World Water Day is held on 22 March every year, with its core focus being to support the achievement of Sustainable Development Goal (SDG) 6: water and sanitation for all by 2030. Some 2.2 billion people live without access to safe water and the annual amount of available freshwater per person has declined by more than 20 percent in the past two decades, yet more and more water is needed to nourish crops to feed a growing global population. This year’s World Water Day theme, ‘Valuing Water’, underscores the urgent need to better protect this vital resource.

Shotlist:

LOCATIONS:  Rome, Italy

DATE: 22 March 2021/File

SOUND: Natural / English /Spanish

LENGHT: 05’50’’

SOURCE: FAO 

RESTRICTION: Please give on-screen credit to FAO

SHOTLIST

       File – Rome, Italy

1. Pan right of FAO headquarters in Rome, Italy

2. Close up of a United Nations flag

3. Medium shot of a United Nations flag

22 March 2021

4. Gallery view with QU Dongyu, FAO Director-General, speaking

5. SOUNDBITE (English) QU Dongyu, FAO Director-General: “Lives of over one billion people are severely constrained by water scarcity, or water shortages. Intensifying water usage threatens food security, nutrition, and requires urgent action. Population growth and changing diets will increase water needs, intensifying competition among water users. Insufficient and unreliable access to water impedes the livelihoods of many millions of small scale farmers, fishers and herders. Challenges in the access to water, the increase of pollution, are seen all around the food supply chain, including food processing, affecting the food security, nutrition, health and ecosystem services and posing major risks for the vulnerable populations.”

6. Gallery view with QU Dongyu, FAO Director-General, speaking

7. SOUNDBITE (English) QU Dongyu, FAO Director-General: “FAO is working with members and partners to create a stronger and more resilient rural communities addressing water scarcity, improving livelihood opportunities and sustaining ecosystems. FAO Global Framework on Global Scarcity Partnership Programme accelerates joint actions to cope with water scarcity in agriculture and changing climate. FAO’s Water Productivity Portal uses open access to remotely sensed data to assist the members monitor water production and also reduce water stress.”

8. Moderator Sasha Koo-Oshima, Deputy Director, Land and Water Division, FAO, speaking

9. SOUNDBITE (English) Audrey Azoulay, Director-General of UNESCO: “By 2030, we will face a 40 per cent shortfall in terms of water we require to meet our needs. When water become scarce, the consequences are always serious, amplifying inequalities, and affecting vulnerable populations in particular. In slums for instance, water costs up to 20 times more than in areas where it can be accessed through public networks. Water is essential for health, for our survival, as the current pandemic has clearly shown. Yet 45 per cent of the global population and 40 per cent of health institutions do not have access to essential sanitation facilities.”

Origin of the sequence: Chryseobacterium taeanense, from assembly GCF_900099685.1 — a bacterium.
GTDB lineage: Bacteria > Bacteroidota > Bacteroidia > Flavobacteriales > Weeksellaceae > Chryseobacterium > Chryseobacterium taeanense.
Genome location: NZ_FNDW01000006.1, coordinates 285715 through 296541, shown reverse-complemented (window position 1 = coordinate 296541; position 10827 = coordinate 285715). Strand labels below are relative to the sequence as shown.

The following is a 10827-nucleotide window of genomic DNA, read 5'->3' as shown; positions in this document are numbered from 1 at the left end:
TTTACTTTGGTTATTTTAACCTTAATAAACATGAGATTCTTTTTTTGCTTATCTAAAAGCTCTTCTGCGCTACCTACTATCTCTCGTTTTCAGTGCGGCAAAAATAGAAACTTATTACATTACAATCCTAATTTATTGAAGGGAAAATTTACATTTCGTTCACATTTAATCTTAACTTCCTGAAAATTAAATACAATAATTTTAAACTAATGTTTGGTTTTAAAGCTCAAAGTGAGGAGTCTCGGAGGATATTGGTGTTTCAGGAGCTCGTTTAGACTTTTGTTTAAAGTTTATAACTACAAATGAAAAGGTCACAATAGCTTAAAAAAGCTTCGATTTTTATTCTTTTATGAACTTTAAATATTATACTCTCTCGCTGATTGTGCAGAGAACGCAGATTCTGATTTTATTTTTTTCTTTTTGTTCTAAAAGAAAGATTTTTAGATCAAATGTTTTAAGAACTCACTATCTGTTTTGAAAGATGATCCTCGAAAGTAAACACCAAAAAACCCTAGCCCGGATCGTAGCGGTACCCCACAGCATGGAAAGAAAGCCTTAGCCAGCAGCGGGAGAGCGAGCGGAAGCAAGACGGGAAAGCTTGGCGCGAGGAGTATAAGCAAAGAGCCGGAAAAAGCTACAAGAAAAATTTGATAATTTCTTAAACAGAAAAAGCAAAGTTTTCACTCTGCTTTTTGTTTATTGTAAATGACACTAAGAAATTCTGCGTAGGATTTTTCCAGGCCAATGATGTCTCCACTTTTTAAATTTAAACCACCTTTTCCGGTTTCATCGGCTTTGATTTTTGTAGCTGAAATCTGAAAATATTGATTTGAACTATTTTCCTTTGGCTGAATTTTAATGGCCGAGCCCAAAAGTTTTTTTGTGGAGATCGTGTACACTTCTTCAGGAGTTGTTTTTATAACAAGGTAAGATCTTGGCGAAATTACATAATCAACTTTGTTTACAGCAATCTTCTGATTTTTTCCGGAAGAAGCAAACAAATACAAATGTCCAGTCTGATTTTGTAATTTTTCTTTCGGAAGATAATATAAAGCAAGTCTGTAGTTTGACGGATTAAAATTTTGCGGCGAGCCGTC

10. Moderator Sasha Koo-Oshima, Deputy Director, Land and Water Division, FAO, speaking

11. SOUNDBITE (English) Gilbert F. Houngbo, Chair of UN-Water and President of IFAD: “We have no time to lose, because we know we are seriously off track in our commitment to meet the SDG 6. So we must accelerate progress.  In some areas, such as ensuring countries have operational agreement for water cooperation, we must even move 8 times faster if we really want to get close to achieve our objective at 2030. The plans are in place, working through the SDG 6 global acceleration framework we can respond to the needs of people and the needs of the planet. Anything less is unacceptable ladies and gentlemen.”

12. Moderator Sasha Koo-Oshima, Deputy Director, Land and Water Division, FAO, speaking

13. SOUNDBITE (Spanish) Cardinal Pietro Parolin on behalf of His Holiness Pope Francis: “In the same 21st century, in the era of progress and of technical innovations, the access to drinking and safe water is not within everyone's reach. His Holiness reminds us of that water is a basic human right, fundamental and universal, condition for the exercise of other human rights”. 

14. Gallery view with Cardinal Pietro Parolin speaking

15. SOUNDBITE (Spanish) Cardinal Pietro Parolin on behalf of His Holiness Pope Francis: “To guarantee the right access to water, it is of great urgency to act without delay to stop once and for all to disperse, commercialize and contaminate water. Collaboration between states, between the public and private sector, as well as the multiplication of initiatives by intergovernmental bodies, is more necessary than ever. Equally urgent is binding legal coverage, systematic and effective support so that quality and quantity of drinking water arrive in all areas of the planet.

16. Moderator Sasha Koo-Oshima, Deputy Director, Land and Water Division, FAO, speaking

ENDS

Additional brolls on FAO projects on tv.fao.org – login a new user with name and password of your choice to download material in broadcast quality.

Contact: Annie Ho, Tszmei.ho@fao.org